Dear New Kindergarten Parent, I just finished a debut novel: SUCH A FUN AGE by Kiley Reid. The title could refer to the young preschooler Emira babysits ….or it could be Emira herself - a twenty-six year-old black woman trying to navigate her post-graduate life and find a “real” job….one  with benefits as she approaches the moment when she is no longer covered by her parents’ insurance. A fun age indeed! The novel opens with Emira and the child in a high-end grocery store where the security guard accuses her of kidnapping the child. The blatant racism is caught on camera by an onlooker who wants to share it on social media. Emira is horrified while her employer Alix awkwardly attempts to make amends. What we see is a detailed study of class and race, affluence and arrogance as Emira and Alix see their lives intersect in many surprising ways. Questions of privacy, parenting, morality, friendship, memory, and racism are but a few of the topics the author addresses.  Recommended!

Friday, January 17, 2020

Dear Great Book Guru, While attending the Sea Cliff Civic Association’s first event of 2020 - Dinner & THE DEAD - last weekend at the Metropolitan Bistro, friends at our table mentioned a recent novel they had all read. It was set in the future but had strange medieval overtones. Any thoughts?                  Reader at the Feast

Dear Reader at the Feast, I was at Dinner & THE DEAD too and it was a magnificent evening. Kudos to Fred Stroppel and Dan DiPietro, the fine cast of actors and singers, Billy and Anita Long of the Metropolitan Bistro and Sleepy Jean’s delectable desserts.  Robert Harris’s THE SECOND SLEEP is a strange tale of life in England set eight hundred years in the future, but in its very first pages we are led to believe we are in the Middle Ages. The church rules every aspect of life… and life is very harsh. There is no electricity, food is scarce, and the life span is short with people typically dying in their fifties.  We soon realize an apocalyptic event or series of events has ended civilization as we know it. In the story, young priest Christopher Fairfax travels to a remote rural village in Britain to preside over the burial of the local pastor. He soon unearths a collection of artifacts the man had hidden - lots of plastic, an iPhone, smashed TVs, human bones.  He is baffled by this assortment and sets out to unravel the mystery of humankind’s past and present. A terrifying take on how fragile the veneers of civilization are - recommended!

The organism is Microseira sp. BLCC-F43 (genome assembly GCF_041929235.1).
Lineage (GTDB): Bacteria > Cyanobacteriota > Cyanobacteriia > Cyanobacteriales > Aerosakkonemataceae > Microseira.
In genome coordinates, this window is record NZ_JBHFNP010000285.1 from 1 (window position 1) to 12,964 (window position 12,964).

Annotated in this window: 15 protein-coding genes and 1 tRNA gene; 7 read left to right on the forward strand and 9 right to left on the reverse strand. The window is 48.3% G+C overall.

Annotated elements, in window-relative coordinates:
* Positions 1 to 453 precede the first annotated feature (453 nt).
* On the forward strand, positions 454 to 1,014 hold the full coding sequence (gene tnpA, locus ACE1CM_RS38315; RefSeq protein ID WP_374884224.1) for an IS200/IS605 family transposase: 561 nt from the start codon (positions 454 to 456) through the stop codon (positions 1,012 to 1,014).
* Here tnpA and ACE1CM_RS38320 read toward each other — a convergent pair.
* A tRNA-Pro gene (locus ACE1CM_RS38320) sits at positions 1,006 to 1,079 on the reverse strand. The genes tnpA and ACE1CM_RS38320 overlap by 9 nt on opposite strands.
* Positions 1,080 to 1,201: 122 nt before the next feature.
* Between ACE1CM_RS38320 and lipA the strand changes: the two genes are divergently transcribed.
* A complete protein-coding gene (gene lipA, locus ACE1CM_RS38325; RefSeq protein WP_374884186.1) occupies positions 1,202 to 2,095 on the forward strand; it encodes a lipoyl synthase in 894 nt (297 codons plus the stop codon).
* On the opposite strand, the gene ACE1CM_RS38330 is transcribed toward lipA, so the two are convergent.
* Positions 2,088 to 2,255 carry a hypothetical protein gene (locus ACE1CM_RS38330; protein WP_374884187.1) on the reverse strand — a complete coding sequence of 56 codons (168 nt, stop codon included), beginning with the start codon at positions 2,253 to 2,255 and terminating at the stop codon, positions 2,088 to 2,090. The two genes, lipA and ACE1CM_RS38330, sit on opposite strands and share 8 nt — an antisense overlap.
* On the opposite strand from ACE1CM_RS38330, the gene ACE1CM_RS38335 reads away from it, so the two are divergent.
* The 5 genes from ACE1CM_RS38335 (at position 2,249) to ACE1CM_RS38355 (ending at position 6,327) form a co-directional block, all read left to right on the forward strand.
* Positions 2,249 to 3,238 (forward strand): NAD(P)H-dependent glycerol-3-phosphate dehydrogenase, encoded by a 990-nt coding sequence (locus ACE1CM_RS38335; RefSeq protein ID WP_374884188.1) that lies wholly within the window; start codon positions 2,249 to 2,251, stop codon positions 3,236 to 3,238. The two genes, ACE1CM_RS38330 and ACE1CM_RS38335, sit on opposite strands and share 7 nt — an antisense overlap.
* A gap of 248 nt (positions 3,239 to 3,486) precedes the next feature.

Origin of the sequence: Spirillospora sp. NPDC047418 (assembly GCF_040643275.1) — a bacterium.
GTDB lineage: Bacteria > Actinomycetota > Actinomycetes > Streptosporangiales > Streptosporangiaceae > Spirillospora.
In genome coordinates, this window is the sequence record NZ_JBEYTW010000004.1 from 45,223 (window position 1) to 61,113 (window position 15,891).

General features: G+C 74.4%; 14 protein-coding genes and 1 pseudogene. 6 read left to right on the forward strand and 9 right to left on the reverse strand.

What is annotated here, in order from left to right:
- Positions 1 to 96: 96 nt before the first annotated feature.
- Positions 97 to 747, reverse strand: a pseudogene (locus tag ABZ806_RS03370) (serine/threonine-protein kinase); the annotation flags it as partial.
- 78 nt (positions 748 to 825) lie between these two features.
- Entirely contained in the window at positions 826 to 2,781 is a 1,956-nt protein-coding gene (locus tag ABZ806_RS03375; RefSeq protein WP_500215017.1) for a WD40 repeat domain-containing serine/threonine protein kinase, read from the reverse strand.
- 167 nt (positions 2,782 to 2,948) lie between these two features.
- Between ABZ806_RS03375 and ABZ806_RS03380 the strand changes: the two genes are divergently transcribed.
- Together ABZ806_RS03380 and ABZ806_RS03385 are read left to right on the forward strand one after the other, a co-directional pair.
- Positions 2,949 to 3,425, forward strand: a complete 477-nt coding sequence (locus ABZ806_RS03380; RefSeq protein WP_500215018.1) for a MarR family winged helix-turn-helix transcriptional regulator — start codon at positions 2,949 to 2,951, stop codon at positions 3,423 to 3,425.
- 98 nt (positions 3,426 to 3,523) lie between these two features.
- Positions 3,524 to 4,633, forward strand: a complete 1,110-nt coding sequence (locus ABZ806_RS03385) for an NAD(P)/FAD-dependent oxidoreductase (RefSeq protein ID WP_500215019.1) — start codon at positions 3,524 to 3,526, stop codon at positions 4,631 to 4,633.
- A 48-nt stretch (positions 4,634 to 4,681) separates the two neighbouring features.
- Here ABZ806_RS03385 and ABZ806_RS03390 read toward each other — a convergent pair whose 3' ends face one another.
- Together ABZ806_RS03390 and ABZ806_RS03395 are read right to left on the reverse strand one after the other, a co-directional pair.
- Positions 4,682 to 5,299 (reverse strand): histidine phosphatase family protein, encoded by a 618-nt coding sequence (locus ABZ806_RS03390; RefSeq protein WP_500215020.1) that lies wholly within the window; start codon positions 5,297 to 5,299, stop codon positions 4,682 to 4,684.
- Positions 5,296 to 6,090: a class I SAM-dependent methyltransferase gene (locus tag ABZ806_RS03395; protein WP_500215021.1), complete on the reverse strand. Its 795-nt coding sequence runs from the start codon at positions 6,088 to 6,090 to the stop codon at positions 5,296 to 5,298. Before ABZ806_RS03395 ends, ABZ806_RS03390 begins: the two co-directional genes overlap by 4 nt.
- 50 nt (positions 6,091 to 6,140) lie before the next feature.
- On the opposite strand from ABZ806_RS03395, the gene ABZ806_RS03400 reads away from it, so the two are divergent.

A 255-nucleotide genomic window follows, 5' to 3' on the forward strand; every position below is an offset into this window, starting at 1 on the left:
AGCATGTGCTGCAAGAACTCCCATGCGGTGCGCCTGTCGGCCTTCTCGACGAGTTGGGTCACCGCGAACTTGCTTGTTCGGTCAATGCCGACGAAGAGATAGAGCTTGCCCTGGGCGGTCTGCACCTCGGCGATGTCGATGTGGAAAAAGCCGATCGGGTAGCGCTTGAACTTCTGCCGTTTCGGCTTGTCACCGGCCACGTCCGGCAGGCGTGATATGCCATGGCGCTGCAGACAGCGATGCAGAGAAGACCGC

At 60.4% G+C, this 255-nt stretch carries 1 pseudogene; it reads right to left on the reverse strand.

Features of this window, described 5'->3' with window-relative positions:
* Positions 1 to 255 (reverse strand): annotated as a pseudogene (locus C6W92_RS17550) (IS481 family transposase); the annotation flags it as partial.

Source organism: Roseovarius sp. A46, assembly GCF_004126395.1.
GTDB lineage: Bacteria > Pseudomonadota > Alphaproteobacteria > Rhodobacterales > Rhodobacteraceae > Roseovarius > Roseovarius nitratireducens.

Monday, January 6, 2020

Dear Great Book Guru, This coming weekend my friends and I are attending the sold out, first ever event: the Sea Cliff Civic Association’s “Dinner & THE DEAD “ a dramatization  of James Joyce’s iconic short story followed by a sumptuous dinner Joyce so wonderfully described.  Talking about the dead, I just read one of my favorite mystery writers M.C. Beaton died this week.  Have you enjoyed her works as much as I have?  Mystery Maven

Dear Mystery Maven, I had just finished her latest: BEATING ABOUT THE BUSH - the 30th in the series - when M.C. Beaton’s death was announced.  Over the years my feelings for her Agatha Raisin series have varied.  The early books were wonderful, but then there were some that were mediocre. However, I truly enjoyed this last adventure. Agatha Raisin is the antithetical Agatha Christie detective - brash, politically incorrect, self-absorbed, insecure, jealous of her friends and colleagues, but oh so very clever!  After selling her successful public relations firm in London on her 53rd birthday, Agatha fulfills a longstanding dream of moving to a small village in the Cotswolds.  She quickly develops a reputation for attracting trouble - a poisoned quiche she accidentally enters in the local pie contest is her first foray into village life.   All her novels are filled with humor, local color, and outrageous coincidences. In BEATING ABOUT THE BUSH, she is hired to investigate an industrial espionage incident. Soon murder and mayhem follow.  A light, clever series that is a perfect antidote for long dark winter months…. M.C. Beaton will be missed.  Recommended!

Sunday, January 5, 2020

Dear Great Book Guru, We celebrated New Year’s Eve in our traditional manner: a movie (this year it was the highly acclaimed LITTLE WOMEN) followed by dinner, dessert, and the ringing of the bell on the Village Green. One of our New Year’s resolutions was to read more in 2020.  Do you have any recommendations to get us started?
Reading Reveler

Dear Reading Reveler, A great idea and I have a list of ten favorite Great Book Guru recommendations from 2019.  My #1 choice would be SAY NOTHING by Patrick Radden Keefe. This remarkable book chronicles the Troubles in Ireland - from 1972 until now.  It is a mystery, a true crime tale, a study of Anglo-Irish history, a biography of three unforgettable characters but it is ultimately a depiction of the horrors, futility, and banality of war. The others are listed in no particular order but were all great favorites and highly recommended. For more information check out